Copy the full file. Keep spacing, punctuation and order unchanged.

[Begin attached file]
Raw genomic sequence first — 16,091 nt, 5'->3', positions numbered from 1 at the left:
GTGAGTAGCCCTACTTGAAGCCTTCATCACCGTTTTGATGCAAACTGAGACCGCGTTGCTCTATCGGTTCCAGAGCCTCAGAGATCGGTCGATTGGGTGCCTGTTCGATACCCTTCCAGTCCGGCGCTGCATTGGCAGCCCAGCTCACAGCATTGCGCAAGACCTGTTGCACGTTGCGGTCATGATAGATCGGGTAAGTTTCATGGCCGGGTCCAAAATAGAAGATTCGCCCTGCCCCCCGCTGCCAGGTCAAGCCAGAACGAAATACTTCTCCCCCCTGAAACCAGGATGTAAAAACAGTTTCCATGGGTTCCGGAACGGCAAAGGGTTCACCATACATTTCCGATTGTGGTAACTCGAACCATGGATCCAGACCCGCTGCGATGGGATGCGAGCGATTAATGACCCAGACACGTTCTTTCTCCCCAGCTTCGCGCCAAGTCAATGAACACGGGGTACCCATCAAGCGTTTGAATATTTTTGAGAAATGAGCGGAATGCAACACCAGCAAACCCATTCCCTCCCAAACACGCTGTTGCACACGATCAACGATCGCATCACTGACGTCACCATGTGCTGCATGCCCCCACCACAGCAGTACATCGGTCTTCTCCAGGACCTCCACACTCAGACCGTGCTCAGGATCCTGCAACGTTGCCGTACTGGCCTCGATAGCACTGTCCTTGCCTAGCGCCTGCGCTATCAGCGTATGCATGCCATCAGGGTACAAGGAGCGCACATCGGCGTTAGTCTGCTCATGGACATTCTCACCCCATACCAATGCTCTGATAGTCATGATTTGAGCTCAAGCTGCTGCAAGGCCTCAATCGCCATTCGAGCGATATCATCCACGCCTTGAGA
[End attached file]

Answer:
Raw genomic sequence first — 16,091 nt, 5'->3', positions numbered from 1 at the left:
GTGAGTAGCCCTACTTGAAGCCTTCATCACCGTTTTGATGCAAACTGAGACCGCGTTGCTCTATCGGTTCCAGAGCCTCAGAGATCGGTCGATTGGGTGCCTGTTCGATACCCTTCCAGTCCGGCGCTGCATTGGCAGCCCAGCTCACAGCATTGCGCAAGACCTGTTGCACGTTGCGGTCATGATAGATCGGGTAAGTTTCATGGCCGGGTCCAAAATAGAAGATTCGCCCTGCCCCCCGCTGCCAGGTCAAGCCAGAACGAAATACTTCTCCCCCCTGAAACCAGGATGTAAAAACAGTTTCCATGGGTTCCGGAACGGCAAAGGGTTCACCATACATTTCCGATTGTGGTAACTCGAACCATGGATCCAGACCCGCTGCGATGGGATGCGAGCGATTAATGACCCAGACACGTTCTTTCTCCCCAGCTTCGCGCCAAGTCAATGAACACGGGGTACCCATCAAGCGTTTGAATATTTTTGAGAAATGAGCGGAATGCAACACCAGCAAACCCATTCCCTCCCAAACACGCTGTTGCACACGATCAACGATCGCATCACTGACGTCACCATGTGCTGCATGCCCCCACCACAGCAGTACATCGGTCTTCTCCAGGACCTCCACACTCAGACCGTGCTCAGGATCCTGCAACGTTGCCGTACTGGCCTCGATAGCACTGTCCTTGCCTAGCGCCTGCGCTATCAGCGTATGCATGCCATCAGGGTACAAGGAGCGCACATCGGCGTTAGTCTGCTCATGGACATTCTCACCCCATACCAATGCTCTGATAGTCATGATTTGAGCTCAAGCTGCTGCAAGGCCTCAATCGCCATTCGAGCGATATCATCCACGCCTTGAGA